The library was, of course, one of the gems of the university. Since that innocent day, I have seen most of those colleges and known some of them intimately, wandered through their libraries and chapels and dining halls, lectured in their seminar rooms and taken tea in their parlors. I can safely say there is nothing to equal that first college library I saw, except perhaps Magdalen College Chapel, with its divine ornamentation. We first went into a reading room surrounded by stained glass like a tall terrarium, in which the students, rare captive plants, sat around tables whose antiquity was almost as great as that of the college itself. Strange lamps hung from the ceiling, and enormous globes from the era of Henry VIII stood on pedestals in the corners. Stephen Barley pointed out the many volumes of the original Oxford English Dictionary lining the shelves of one long wall; others were filled with atlases from a long sweep of centuries, others with ancient peerages and works of English history, still others with Latin and Greek textbooks from every era of the college’s existence. In the center of the room stood a giant encyclopedia on a carved baroque stand, and near the entrance to the next room rested a glass case in which I could see a stark-looking old book that Stephen told me was a Gutenberg Bible. Above us, a round skylight like the oculus of a Byzantine church admitted long tapers of sunlight. Flights of pigeons wheeled overhead. The dusty sunshine touched the faces of the students reading and turning pages at the tables, brushed their heavy jumpers and serious faces. It was a paradise of learning, and I prayed for eventual admission.
–The Historian, Elizabeth Kostova
A few days before Halloween, after falling asleep to Bram Stoker’s Dracula on mute and waking up to various scenes of Wynona and Keanu in various states of terror and dread, I decided to reread The Historian. I think nearly everyone in the free world read it when it came out—it was one of the lucky few “hyped” novels—and I was no exception: I read it and loved it, read it a few years later and loved it again, and now am deep in my third reread. Kostova blends the world of academia (dimly lit library carrels, ancient book collections, arcane scholarship) with the “real” world (the Cold War, Eastern Europe of the 30’s) and makes them both quite and utterly fascinating.
I prefer the library-world—vast dusty buildings full of documents that may or may not have been disturbed in the last five hundred years, treasures in plain sight just waiting for the discerning eye to notice their true worth. And isn’t that the goal of scholarship? To see something—to make a connection—to get what was being said. To communicate. It’s like time-travel.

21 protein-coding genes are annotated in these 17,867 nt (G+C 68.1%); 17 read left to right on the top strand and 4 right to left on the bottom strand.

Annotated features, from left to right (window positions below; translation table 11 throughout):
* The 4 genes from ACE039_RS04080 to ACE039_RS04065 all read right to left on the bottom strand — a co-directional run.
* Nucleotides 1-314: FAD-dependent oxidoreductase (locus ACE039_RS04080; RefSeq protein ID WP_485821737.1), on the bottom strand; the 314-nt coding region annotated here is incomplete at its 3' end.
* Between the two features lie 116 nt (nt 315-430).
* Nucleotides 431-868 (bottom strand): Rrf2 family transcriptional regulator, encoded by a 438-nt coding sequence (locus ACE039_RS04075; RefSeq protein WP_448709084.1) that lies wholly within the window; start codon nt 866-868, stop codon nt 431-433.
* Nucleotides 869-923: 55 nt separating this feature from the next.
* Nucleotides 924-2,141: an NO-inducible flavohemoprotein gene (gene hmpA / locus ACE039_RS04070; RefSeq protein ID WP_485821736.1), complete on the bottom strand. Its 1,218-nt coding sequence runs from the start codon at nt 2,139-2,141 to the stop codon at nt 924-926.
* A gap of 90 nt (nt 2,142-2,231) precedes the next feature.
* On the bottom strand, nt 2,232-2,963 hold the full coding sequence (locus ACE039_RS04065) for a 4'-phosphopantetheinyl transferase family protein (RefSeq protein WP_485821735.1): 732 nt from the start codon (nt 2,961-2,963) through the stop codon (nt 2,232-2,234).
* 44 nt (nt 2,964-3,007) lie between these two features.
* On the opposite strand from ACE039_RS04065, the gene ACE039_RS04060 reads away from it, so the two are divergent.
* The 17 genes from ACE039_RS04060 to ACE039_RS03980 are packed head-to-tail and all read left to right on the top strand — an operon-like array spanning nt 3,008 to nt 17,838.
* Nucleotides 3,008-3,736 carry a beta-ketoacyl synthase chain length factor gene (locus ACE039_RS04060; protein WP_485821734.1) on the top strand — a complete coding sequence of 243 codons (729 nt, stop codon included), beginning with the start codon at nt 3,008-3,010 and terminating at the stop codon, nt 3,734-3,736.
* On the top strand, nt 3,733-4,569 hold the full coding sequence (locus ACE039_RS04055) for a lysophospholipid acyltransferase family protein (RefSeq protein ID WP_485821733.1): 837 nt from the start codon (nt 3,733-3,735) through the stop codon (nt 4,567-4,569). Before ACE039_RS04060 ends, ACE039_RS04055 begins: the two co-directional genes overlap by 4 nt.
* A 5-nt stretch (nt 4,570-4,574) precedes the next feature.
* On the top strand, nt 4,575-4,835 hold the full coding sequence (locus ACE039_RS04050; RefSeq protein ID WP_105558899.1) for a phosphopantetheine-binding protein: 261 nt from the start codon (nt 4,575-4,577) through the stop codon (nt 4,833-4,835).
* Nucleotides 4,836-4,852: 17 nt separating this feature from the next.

I took the GRE on Wednesday. Honestly, it wasn’t so bad. The preceding stress was so much worse than the test—I kept getting stuck in a mental cycle of If I blow this, I’ll never have a career. I’ll be stuck doing something I hate and end up miserable and bitter. I won’t be able to continue in this field of study that I find so intriguing. I can’t blow this. If I blow this, I’ll… you get the idea. It was a little overly-dramatic, but still—arguably justified. It’s an important test. And I did fine. I didn’t blow it. I forgot to breathe several times, I’d been so focused on the test that it took me fifteen minutes to remember what graduate programs I wanted my scores sent to, and I really should have arranged a ride home (driving after a major test should be like driving after a fourth cocktail: absolutely verboten) but I survived both the test and the drive home.
I know The Historian is fiction: logically the world of academia that it portrays is as fictional as the vampires who stalk the tweedy academics. But excerpts like this one—when the passion of a bibliophile kind of spills over from plot and just makes such a lovely moment of description—remind me why I do what I do and why I want to do what I want to do. It’s all about the paradise of learning, the dusty sunlight touching mountains of books and brushing serious, studious faces.